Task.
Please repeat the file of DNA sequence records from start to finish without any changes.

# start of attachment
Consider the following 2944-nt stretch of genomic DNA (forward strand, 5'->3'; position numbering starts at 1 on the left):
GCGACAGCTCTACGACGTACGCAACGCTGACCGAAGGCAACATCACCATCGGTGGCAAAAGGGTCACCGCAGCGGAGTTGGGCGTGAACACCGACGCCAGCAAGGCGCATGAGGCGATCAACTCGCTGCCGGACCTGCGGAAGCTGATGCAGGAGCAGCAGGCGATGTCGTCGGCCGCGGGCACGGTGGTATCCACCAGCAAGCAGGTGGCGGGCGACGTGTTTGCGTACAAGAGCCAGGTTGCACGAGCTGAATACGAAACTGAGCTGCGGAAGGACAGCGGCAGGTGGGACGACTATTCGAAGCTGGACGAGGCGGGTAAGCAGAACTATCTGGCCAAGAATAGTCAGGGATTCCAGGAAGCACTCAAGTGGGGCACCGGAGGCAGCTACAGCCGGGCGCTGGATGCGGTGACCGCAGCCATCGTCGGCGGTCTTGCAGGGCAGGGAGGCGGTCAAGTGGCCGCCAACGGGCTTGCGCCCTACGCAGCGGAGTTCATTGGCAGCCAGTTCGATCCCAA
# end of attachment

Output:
Consider the following 2944-nt stretch of genomic DNA (forward strand, 5'->3'; position numbering starts at 1 on the left):
GCGACAGCTCTACGACGTACGCAACGCTGACCGAAGGCAACATCACCATCGGTGGCAAAAGGGTCACCGCAGCGGAGTTGGGCGTGAACACCGACGCCAGCAAGGCGCATGAGGCGATCAACTCGCTGCCGGACCTGCGGAAGCTGATGCAGGAGCAGCAGGCGATGTCGTCGGCCGCGGGCACGGTGGTATCCACCAGCAAGCAGGTGGCGGGCGACGTGTTTGCGTACAAGAGCCAGGTTGCACGAGCTGAATACGAAACTGAGCTGCGGAAGGACAGCGGCAGGTGGGACGACTATTCGAAGCTGGACGAGGCGGGTAAGCAGAACTATCTGGCCAAGAATAGTCAGGGATTCCAGGAAGCACTCAAGTGGGGCACCGGAGGCAGCTACAGCCGGGCGCTGGATGCGGTGACCGCAGCCATCGTCGGCGGTCTTGCAGGGCAGGGAGGCGGTCAAGTGGCCGCCAACGGGCTTGCGCCCTACGCAGCGGAGTTCATTGGCAGCCAGTTCGATCCCAA